Great Adventures Start with E-Commerce at National Parks
Credit: NPS Photo
About 15 years ago, the Denali National Park and Preserve in Alaska had a problem. Mountaineers from around the world wanted to climb Denali (formerly Mount McKinley). They needed permits. But the application process was difficult for many international climbers, who were located in different time zones and didn’t speak English. Making phone calls was a challenge. Collecting payments was another hurdle.
The National Park Service (NPS) contacted the Department of Treasury for help. The solution: electronic forms and an online payment system.
That was just the beginning.
National Park Service and Pay.gov Partnership
Today, 330 million people visit our national parks. E-Commerce is threaded throughout the system, and much of it was developed through Treasury's Fiscal Service.
Each year, the NPS collects fees and provides permits at more than 400 parks, preserves, and historic sites, with many using Pay.Gov. They range from entrance fees to permits and payments from major vendors.
NPS is working to have digital methods of these payments collected using Pay.gov. The system offers the federal government an internet-based method to collect payments via the Automated Clearing House and credit card processing services as well as eWallet (PayPal, AmazonPay).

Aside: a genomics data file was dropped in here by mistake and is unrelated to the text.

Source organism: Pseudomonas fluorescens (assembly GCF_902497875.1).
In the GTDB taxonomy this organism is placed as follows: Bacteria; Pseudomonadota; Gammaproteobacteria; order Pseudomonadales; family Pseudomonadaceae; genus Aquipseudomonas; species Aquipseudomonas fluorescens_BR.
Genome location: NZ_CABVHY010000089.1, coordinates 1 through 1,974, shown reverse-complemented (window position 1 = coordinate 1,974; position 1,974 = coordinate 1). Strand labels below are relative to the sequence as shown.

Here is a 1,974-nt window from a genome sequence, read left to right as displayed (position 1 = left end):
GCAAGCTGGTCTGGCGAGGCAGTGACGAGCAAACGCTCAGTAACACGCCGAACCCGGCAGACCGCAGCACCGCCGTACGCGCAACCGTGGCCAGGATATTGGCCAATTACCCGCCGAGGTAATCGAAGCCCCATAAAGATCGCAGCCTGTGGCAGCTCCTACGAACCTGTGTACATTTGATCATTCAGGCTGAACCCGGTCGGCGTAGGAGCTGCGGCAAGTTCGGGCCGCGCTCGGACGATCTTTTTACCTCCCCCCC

Using Pay.gov, the NPS allows individuals, groups, and businesses to pay for permits, licenses, and fees, and also settle bills at some parks. Businesses use Pay.gov to get a license to run a tour bus, a bike tour, or a kayaking event or even pay their utility bill.
Photographers and videographers from around the world can pay for permits to film at parks. Free Solo, last year's award-winning movie about Alex Honnold's attempt to climb El Capitan, was filmed in Yosemite National Park which uses Pay.gov.
NPS also offer a mobile payment app available from Google or Apple. When visitors want to pay their entrance fee they can download an app and simply show the park staff their receipt.
Easier to Administer
Treasury eCommerce specialists Terrance Smith and Mary Elizabeth Hendrix show a portable card reader with the Tidal Basin, a National Park, in the background. This reader is a replica of those used by the Minute Man National Park in Lincoln, MA. Park rangers use this device to collect guided house tour fees.
E-commerce solutions are well-suited to the demands of the NPS. Because NPS serves individuals from all over the world, as well as local and international businesses, being able to provide electronic payments is bringing the NPS into the 21st century. It is a win-win-win. The customers like the convenience, the park staff like the alternative to cash and checks, and NPS as a whole likes the efficiency and the positive customer satisfaction.
Treasury's Fiscal Service continues to explore ways to make it easier for citizens to make payments electronically. From digital wallets to online bill payment systems, mobile programs, and near-field communications methods, E-commerce makes it easier for visitors of our national parks to enjoy the trip without the paperwork or the cash.
What agencies use ecommerce and how? Find out more at Pay.gov.
Last modified 11/12/19